Teachers who use team meeting time effectively work at least 45 minutes per week together on clear, measurable goals to increase student learning.  Team members come prepared to reflect on and plan lessons, discuss assessment data, and discover new strategies to support student learning.  Each team member reviews the Teacher’s Edition (TE) and/or scope and sequence of the curriculum ahead of time and is prepared to assume a role in planning process.

 

 

Team members begin the meeting by discussing what went well during the week.  One teacher serves as a facilitator, leading the team through a pre-determined agenda.  Teachers share lesson details that will help each other.  For example, Teacher A explains changes/improvements that she will make to the math lessons from the TE and additional math lessons she will teach.  She also shares materials she created for these lessons, ideas for extending math lessons into centers, and strategies for gathering data to assess math competencies on the Pre-K report card.

Teachers B and C discuss details for read-aloud lessons and centers related to the new theme.  As the recorder, Teacher C uses an action plan list for each task, listing who is responsible and by when they will complete it.  For example, Teacher A may need to e-mail shape cards to her team members by Thursday.

 

 

Teachers take time to identify opportunities to collect data to assess student understanding by using checklists, work samples, etc. They plan time to teach key Pre-K guidelines/competencies.  Occasionally they use team meetings to analyze assessment data and consider how they’ll need to alter RtI Tier I and Tier II instruction for struggling students.

Please use these School Ready website resources to help your Pre-K team maximize meeting time to improve school readiness:

  • Pre-K Team Meeting Frequently Asked Questions
  • Pre-K Team Meeting Outline
  • Pre-K Team Meeting Norms
  • Key Components of Collaborative Team Meetings

Professional collaboration requires a sophisticated skill set for open communication and conflict resolution. Without administrative support for teachers to develop and use these skills, collaboration is unlikely to be effective or sustained.

Questions to Consider:

  • What is really happening during your Pre-K Team Meetings?  How much meeting time is spent on deep reflective discussion about improving lessons and tying lessons to student data?
  •  What is one small step you can take to support your teachers to use meeting time to make more data-driven planning choices?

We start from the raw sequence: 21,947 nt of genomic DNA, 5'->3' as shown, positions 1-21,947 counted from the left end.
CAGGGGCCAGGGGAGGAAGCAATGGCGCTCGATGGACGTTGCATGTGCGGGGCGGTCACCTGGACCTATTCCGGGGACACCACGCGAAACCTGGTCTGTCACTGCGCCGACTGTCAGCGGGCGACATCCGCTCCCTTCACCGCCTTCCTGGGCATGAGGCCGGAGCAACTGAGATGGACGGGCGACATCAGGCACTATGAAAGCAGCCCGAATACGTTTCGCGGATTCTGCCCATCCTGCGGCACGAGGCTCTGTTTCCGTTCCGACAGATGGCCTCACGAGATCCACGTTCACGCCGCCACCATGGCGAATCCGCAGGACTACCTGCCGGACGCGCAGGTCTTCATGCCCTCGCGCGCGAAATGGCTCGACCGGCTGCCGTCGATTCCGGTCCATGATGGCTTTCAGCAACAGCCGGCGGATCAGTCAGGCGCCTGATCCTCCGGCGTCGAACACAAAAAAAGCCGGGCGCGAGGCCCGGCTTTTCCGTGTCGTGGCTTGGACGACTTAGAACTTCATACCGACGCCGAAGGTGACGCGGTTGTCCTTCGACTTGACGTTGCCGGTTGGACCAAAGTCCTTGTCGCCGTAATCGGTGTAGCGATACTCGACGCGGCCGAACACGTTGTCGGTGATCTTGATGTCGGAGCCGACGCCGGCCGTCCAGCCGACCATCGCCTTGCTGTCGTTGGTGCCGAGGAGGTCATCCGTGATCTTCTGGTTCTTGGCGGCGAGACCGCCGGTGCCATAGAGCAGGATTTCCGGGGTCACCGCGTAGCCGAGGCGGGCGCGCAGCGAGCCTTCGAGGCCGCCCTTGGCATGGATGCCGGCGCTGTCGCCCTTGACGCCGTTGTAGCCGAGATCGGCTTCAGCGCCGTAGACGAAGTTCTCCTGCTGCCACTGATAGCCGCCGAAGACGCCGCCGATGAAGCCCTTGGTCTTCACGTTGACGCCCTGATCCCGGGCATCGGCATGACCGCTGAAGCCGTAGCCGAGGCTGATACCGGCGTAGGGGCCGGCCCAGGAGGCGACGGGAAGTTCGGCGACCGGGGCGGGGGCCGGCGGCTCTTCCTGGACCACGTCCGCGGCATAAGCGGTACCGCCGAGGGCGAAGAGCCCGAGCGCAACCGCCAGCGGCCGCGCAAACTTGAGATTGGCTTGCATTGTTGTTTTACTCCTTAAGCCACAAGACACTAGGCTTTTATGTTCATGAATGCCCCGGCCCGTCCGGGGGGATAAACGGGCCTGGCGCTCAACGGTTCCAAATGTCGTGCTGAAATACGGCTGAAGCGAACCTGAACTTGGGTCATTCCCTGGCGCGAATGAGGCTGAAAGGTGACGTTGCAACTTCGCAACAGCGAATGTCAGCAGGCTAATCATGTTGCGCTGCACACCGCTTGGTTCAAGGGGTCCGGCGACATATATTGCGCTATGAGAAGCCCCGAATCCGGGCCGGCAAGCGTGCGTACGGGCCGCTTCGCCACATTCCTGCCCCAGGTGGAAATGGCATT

Phonics Instruction for Middle and High School ELLs

Thursday, January 23rd, 2014

Author: Ivonne Santiago, Bilingual/ESL Specialist

 

Image courtesy of Pixabay.com

 

Learning to read is a little bit like learning to ride a bike while you are balancing a person on the handle-bars, holding a pole, spinning plates, and focusing on the destination at the same time! (Robertson, 2009).

Reading is a complicated process and yet a critical skill. Many children struggle to become strong readers and it can be particularly challenging for English Language Learners (ELL’s). Reading at an appropriate rate with adequate comprehension is necessary. So what role does phonics play in this goal to acquire fluency and comprehension? In this article, we will explore the challenges ELL’s face with phonemic awareness and phonics instruction, why this has a place in middle and high school classrooms and highlight research-based best practices.

Phonemic awareness is the ability to notice, think about, and work with the individual sounds in words – to manipulate them. This is particularly difficult for ELL’s because they may not yet have enough experience with English to be able to distinguish sounds that differ from those of their native language. Also, they may not be able to “hear” or produce a new sound in a second language. If they cannot hear and work with the phonemes of spoken words, they will have difficulties learning how to relate these phonemes to letters when they see them in written words.

Phonics instruction teaches students to understand and learn the relationship between letters of written language (graphemes) and the individual sounds of spoken language (phonemes). It teaches children how to use these relationships to read and write words accurately. Systemic phonics instruction can be very effective in helping newcomer ELL’s, even those at fairly low levels of language proficiency, to learn to decode words. Most ELL’s will need additional time and practice to learn to hear and produce the sounds of English, to learn the meanings of words used in phonics instruction, to learn combinations of letters that make the same sound, and to learn many more sight words than native English speakers. Additional time for phonics instruction should be built into reading programs for ELL’s.

Many educators believe that students only need to learn to read once. Once the concept of matching a symbol with a sound has been learned, it can be applied to new languages. Students who have learned to read in their native language have a distinct advantage because they were able to learn this concept with familiar sounds and words. Because some students enter the U.S. schools with limited or even no history of schooling, they may lack understanding of basic concepts, content knowledge, and critical thinking skills. They may not even read or write in their home language. These students will struggle to put together the sound/symbol correspondence concept, new words, and new sounds all at once. Nevertheless, they will be expected to develop higher-order thinking skills in English and prepare for high stakes tests while mastering basic literacy in a language other than their own.